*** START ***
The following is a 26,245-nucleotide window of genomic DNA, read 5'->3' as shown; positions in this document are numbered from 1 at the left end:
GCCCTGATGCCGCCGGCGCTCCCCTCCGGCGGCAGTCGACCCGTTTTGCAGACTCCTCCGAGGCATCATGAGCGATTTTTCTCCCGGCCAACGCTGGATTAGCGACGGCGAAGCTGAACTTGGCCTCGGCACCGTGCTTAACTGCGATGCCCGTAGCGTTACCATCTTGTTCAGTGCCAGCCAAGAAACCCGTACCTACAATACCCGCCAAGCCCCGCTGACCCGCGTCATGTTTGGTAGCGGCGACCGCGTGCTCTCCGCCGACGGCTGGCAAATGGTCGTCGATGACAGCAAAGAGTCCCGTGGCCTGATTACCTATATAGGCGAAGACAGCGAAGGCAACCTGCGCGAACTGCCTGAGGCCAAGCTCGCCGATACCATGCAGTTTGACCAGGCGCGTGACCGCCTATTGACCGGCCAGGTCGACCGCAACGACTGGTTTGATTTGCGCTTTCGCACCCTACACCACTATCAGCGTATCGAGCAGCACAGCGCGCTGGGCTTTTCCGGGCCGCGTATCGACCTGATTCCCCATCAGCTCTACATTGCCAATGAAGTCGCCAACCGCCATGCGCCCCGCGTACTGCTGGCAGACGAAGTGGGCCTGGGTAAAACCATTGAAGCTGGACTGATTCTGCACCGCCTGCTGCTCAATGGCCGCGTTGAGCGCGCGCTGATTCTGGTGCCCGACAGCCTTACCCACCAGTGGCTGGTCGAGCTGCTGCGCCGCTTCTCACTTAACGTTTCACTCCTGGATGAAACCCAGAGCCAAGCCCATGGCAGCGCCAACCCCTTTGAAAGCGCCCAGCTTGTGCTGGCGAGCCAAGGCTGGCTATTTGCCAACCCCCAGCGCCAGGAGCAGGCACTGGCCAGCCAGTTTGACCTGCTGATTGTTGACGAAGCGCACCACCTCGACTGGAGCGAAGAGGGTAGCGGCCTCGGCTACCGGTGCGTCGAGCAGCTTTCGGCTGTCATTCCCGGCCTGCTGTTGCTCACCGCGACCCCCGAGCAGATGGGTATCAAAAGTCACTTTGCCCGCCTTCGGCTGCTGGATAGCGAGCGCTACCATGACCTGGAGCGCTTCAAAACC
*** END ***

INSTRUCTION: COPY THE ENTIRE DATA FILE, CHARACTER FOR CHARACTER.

The following is a 26,245-nucleotide window of genomic DNA, read 5'->3' as shown; positions in this document are numbered from 1 at the left end:
GCCCTGATGCCGCCGGCGCTCCCCTCCGGCGGCAGTCGACCCGTTTTGCAGACTCCTCCGAGGCATCATGAGCGATTTTTCTCCCGGCCAACGCTGGATTAGCGACGGCGAAGCTGAACTTGGCCTCGGCACCGTGCTTAACTGCGATGCCCGTAGCGTTACCATCTTGTTCAGTGCCAGCCAAGAAACCCGTACCTACAATACCCGCCAAGCCCCGCTGACCCGCGTCATGTTTGGTAGCGGCGACCGCGTGCTCTCCGCCGACGGCTGGCAAATGGTCGTCGATGACAGCAAAGAGTCCCGTGGCCTGATTACCTATATAGGCGAAGACAGCGAAGGCAACCTGCGCGAACTGCCTGAGGCCAAGCTCGCCGATACCATGCAGTTTGACCAGGCGCGTGACCGCCTATTGACCGGCCAGGTCGACCGCAACGACTGGTTTGATTTGCGCTTTCGCACCCTACACCACTATCAGCGTATCGAGCAGCACAGCGCGCTGGGCTTTTCCGGGCCGCGTATCGACCTGATTCCCCATCAGCTCTACATTGCCAATGAAGTCGCCAACCGCCATGCGCCCCGCGTACTGCTGGCAGACGAAGTGGGCCTGGGTAAAACCATTGAAGCTGGACTGATTCTGCACCGCCTGCTGCTCAATGGCCGCGTTGAGCGCGCGCTGATTCTGGTGCCCGACAGCCTTACCCACCAGTGGCTGGTCGAGCTGCTGCGCCGCTTCTCACTTAACGTTTCACTCCTGGATGAAACCCAGAGCCAAGCCCATGGCAGCGCCAACCCCTTTGAAAGCGCCCAGCTTGTGCTGGCGAGCCAAGGCTGGCTATTTGCCAACCCCCAGCGCCAGGAGCAGGCACTGGCCAGCCAGTTTGACCTGCTGATTGTTGACGAAGCGCACCACCTCGACTGGAGCGAAGAGGGTAGCGGCCTCGGCTACCGGTGCGTCGAGCAGCTTTCGGCTGTCATTCCCGGCCTGCTGTTGCTCACCGCGACCCCCGAGCAGATGGGTATCAAAAGTCACTTTGCCCGCCTTCGGCTGCTGGATAGCGAGCGCTACCATGACCTGGAGCGCTTCAAAACC